There were undoubtedly some anxious moments by Belmont County residents along Wheeling Creek two weeks ago when steady heavy rains produced thoughts of that dreaded five-letter word - flood.
Warnings were issued repeatedly about a possible Ohio River flood but people who live in Barton, Maynard, Crescent and other small communities are more concerned and keep a watchful eye on Wheeling Creek because of disastrous flash flooding that has plagued the area for many years.
"The creek was running full but it stayed within its embankments," a relieved county emergency management agency director Dave Ivan declared. "We avoided a flood."
Many residents in the area had their hopes built up once again in late October when a town hall type meeting was held in Barton primarily about getting the creek dredged to eliminate flash flooding threats. Federal and local officials were present and pledged their efforts to see what could be done about not only cleaning up the creek but perhaps even do some dredging.
Sixth District U.S. Rep. Charlie Wilson was at that meeting as were officials from the Corps of Engineers, Belmont County, and Colerain Township. Also there were approximately 50 residents who were told the creek project would not be put on a back burner and every effort, with the congressman in the forefront, would be made "to keep the project moving." The residents provided the officials plenty of evidence to support creek dredging.
It was only a couple of weeks later at the November general election that a snag developed. Wilson was unsuccessful in his attempt to be re-elected.
One of the first letters his successor, Bill Johnson, is likely to receive when he assumes office in January will be from Colerain Township trustee Jeff Gazdik, who teamed with county commissioner Ginny Favede in setting up the October meeting.
"I've been planning on writing him to fill him in about our creek problems," Gazdik told me last week. "I want to see what kind of assistance we can get from the new congressman." Gazdik said he intends to invite the congressman to come to Belmont County to get a first hand look at the creek situation.
In the meantime, Gazdik said he is hoping to perhaps launch a project locally to at least clean out Wheeling Creek. "I want to get a local committee together to survey the creeks in the Barton and Maynard areas to locate places where there are major obstructions and get it cleaned up," Gazdik said. "At least maybe we can get some bad spots cleaned out."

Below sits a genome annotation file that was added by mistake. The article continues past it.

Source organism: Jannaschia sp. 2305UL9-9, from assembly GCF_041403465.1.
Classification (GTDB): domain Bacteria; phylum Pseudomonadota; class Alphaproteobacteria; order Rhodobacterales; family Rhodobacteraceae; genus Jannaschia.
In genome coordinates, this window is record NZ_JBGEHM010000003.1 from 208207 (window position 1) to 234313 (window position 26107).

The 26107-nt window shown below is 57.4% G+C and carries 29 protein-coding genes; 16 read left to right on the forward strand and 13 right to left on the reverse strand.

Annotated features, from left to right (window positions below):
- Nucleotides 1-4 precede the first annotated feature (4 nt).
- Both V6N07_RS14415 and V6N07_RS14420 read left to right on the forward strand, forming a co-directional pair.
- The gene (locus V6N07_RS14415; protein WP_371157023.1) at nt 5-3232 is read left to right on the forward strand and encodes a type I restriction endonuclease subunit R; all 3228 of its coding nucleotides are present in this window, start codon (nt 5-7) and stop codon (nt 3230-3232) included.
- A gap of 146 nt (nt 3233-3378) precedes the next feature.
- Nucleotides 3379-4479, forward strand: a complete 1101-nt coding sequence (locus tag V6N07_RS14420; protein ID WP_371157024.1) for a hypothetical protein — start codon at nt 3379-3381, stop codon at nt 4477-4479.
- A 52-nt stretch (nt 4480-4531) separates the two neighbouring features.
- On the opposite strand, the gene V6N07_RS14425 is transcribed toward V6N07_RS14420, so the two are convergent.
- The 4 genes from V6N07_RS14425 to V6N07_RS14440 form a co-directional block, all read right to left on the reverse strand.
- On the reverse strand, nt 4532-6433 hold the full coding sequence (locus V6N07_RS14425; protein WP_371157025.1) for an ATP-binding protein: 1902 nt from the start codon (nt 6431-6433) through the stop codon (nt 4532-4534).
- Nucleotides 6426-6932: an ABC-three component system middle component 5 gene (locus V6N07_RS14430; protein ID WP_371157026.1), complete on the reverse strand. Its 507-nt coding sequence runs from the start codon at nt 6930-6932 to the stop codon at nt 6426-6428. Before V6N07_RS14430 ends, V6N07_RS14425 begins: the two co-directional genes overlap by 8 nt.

But he stressed that his and the county's efforts will continue to be directed at getting what people along the creek keep demanding, dredging.
During the October meeting there was some skepticism registered from the crowd. Joanna Bulger asked the officials, "How do we know this will not be forgotten? We've talked like this before." She pointed out previous talks have not produced anything. If things go as they have in the past, she noted, "Six years from now we will be back here again talking about the same thing."
Favede, who was accompanied to that meeting by commissioners Chuck Probst and Matt Coffland, assured Bulger and the others that the creek matter will not be forgotten as has been alleged in the past and that the meeting was the start of addressing the flooding problems facing Barton people.
"It's not going to be done overnight," she declared. "It's not going to take just a year, it's going to take a while." Favede said working with the federal officials will continue in an effort to get the problems solved.
Bulger's comments could very well have concerned a similar meeting held in October 2005. At that time representatives of Reps. Ted Strickland (he was not governor then), Bob Ney and Sen. Mike DeWine and officials of the Corps of Engineers, Ohio Department of National Resources, Ohio Emergency Management Agency, Belmont County EMA, and county commissioners, discussed the creek problems a year after hurricanes Ivan and Frances, devastated the entire county.